Hadoop gets real

Robust data processing and storage capabilities make Hadoop both wildly popular and wildly complex. Here's how four IT leaders managed to bring Hadoop systems from the sandbox into production.

1 2 3 4 Page 4
Page 4 of 4

Simplification Cuts Out the Middleman

Even the most unconventional proofs of concept are becoming easier to perform, thanks to the simplification of the Hadoop ecosystem. Children's Healthcare of Atlanta, a pediatric hospital, began testing Cloudera's Hadoop distribution in the summer of 2013. Unlike many organizations that turn to Hadoop, Children's Healthcare has a modest data store of only 2.5TB, but it's growing at a rate of 75GB per week. Yet, in a partnership with the Georgia Institute of Technology, the hospital wanted to examine how light, sound and alarm data from patients' bedside monitoring equipment impacts patients' physiology. Other projects include analyzing how medical procedures impact patients' vital signs and outcomes.

According to Tod Davis, manager of business intelligence and data warehousing at Children's Healthcare, performing a proof of concept on Hadoop was relatively pain-free. "We spent $600 on six 1TB drives, we had some workstations that were about to be thrown away because of a hardware refresh, and we had a weekend," he says. The cluster is nicknamed Frankendoop "because it was built from scavenged parts of other desktop workstations bought with a personal credit card," says Davis, adding that, in just four weeks, "we had an operational tool that proved our concept would work."

Migrating from a sandbox environment to production was just as simple. Children's Healthcare purchased eight Hewlett-Packard servers and licenses from Cloudera, tested the system for uptime, and validated its performance for several months before releasing it to production. All of which Davis did without the help of high-priced data scientists. Instead, Davis says he "committed every minute of every day to learning this new technology and all the different pieces of the Hadoop ecosystem."

From Simplifying Hadoop to Organizing Humans

App galleries, new software tools and fresh approaches to testing Hadoop are key to its simplification. But "the biggest adoption challenge we see is organizational," says Ron Bodkin, founder of integration services and big data consultancy Think Big Analytics. "It's about getting people together to actually apply the right technology to solve a business problem."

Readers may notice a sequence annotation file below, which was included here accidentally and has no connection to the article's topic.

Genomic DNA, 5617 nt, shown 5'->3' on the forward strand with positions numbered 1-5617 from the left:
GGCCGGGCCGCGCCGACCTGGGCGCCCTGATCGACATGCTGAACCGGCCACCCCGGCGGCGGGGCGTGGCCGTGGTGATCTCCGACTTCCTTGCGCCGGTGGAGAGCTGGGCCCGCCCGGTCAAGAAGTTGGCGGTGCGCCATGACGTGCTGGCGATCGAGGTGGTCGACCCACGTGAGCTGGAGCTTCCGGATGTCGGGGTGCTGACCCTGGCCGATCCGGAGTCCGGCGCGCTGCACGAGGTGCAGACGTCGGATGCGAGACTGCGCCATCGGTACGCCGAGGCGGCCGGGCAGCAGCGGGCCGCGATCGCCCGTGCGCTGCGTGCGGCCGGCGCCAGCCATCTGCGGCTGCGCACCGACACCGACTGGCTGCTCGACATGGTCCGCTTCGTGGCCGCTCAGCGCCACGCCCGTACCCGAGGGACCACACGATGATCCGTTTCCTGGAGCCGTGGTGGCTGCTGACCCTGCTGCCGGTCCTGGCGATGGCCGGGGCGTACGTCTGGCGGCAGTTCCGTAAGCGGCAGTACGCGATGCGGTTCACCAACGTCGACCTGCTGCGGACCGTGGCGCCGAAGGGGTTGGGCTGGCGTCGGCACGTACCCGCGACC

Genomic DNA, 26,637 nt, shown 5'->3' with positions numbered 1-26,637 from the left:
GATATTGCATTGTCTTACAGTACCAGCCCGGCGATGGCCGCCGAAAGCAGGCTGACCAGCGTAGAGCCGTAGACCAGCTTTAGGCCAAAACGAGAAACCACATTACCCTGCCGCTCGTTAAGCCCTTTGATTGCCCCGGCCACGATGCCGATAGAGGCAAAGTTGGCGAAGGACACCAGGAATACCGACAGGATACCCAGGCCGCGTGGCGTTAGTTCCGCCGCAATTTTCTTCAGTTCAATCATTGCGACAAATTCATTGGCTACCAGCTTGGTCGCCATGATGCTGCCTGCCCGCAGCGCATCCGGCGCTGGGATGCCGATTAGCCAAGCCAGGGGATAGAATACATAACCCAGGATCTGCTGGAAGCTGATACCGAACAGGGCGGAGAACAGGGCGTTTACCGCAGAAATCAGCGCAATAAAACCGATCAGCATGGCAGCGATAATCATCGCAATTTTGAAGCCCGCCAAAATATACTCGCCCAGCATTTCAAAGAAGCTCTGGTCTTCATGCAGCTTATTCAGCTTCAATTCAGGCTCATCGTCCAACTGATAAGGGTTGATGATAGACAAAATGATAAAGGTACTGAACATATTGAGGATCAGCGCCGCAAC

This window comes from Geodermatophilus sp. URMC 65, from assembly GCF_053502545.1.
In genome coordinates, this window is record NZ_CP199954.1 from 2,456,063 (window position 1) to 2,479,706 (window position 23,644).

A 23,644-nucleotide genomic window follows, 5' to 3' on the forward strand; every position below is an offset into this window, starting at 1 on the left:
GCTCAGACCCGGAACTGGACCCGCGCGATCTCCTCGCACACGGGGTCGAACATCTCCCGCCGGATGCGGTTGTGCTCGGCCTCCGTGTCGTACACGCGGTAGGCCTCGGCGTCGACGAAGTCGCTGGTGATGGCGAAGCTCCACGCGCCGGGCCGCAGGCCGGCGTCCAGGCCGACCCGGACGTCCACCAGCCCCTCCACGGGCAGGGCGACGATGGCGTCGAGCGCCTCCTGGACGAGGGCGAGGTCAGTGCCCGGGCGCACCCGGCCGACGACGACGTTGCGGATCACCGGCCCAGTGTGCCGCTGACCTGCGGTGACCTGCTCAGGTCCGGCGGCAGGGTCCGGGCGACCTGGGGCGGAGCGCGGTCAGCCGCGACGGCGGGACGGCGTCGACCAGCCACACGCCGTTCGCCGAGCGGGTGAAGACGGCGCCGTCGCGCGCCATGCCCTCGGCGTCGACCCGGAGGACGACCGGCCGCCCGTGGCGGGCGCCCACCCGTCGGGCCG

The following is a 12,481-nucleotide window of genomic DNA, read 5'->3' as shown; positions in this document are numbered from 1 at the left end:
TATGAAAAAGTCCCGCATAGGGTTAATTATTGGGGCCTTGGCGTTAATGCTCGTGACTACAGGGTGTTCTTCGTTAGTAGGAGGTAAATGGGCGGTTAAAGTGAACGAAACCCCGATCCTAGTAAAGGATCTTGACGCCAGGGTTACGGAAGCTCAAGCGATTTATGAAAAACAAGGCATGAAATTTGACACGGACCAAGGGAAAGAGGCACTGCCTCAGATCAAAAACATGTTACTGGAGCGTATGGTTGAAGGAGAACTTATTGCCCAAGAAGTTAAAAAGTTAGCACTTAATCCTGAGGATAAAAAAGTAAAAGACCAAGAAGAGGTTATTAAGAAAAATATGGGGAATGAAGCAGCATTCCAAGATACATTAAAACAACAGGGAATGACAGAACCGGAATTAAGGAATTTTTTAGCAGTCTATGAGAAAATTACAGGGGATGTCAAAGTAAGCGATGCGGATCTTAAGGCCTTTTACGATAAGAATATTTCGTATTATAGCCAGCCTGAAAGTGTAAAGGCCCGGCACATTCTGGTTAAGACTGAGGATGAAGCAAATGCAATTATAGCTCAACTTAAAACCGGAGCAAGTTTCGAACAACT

Creating the position of a chief data officer, says Bodkin, places a single individual in charge of managing Hadoop rather than leaving it to a group of programmers with competing interests. A center of excellence team can also bring about important organizational changes by uniting business analysts with IT professionals, thereby encouraging greater collaboration and enterprise alignment.

Not all companies would be willing to revamp their organizational structures to accommodate Hadoop. Yet the more security capabilities, business intelligence tools and management layers vendors such as Hortonworks, Cloudera and MapR bake into their Hadoop distributions, the closer enterprises come to embracing Hadoop without worrying about security or the challenge of finding high-priced talent.

"Right now, many organizations really need subject-matter experts in Hadoop," says Smith. "But as companies build applications that make it easier to use Hadoop, it'll drive enterprise adoption. That's the model of the future."

Waxer is a Toronto-based freelance journalist. She has written articles for various publications and news sites, including The Economist, MIT Technology Review and CNNMoney.com.

Copyright © 2014 IDG Communications, Inc.

1 2 3 4 Page 4
Page 4 of 4
Bing’s AI chatbot came to work for me. I had to fire it.
Shop Tech Products at Amazon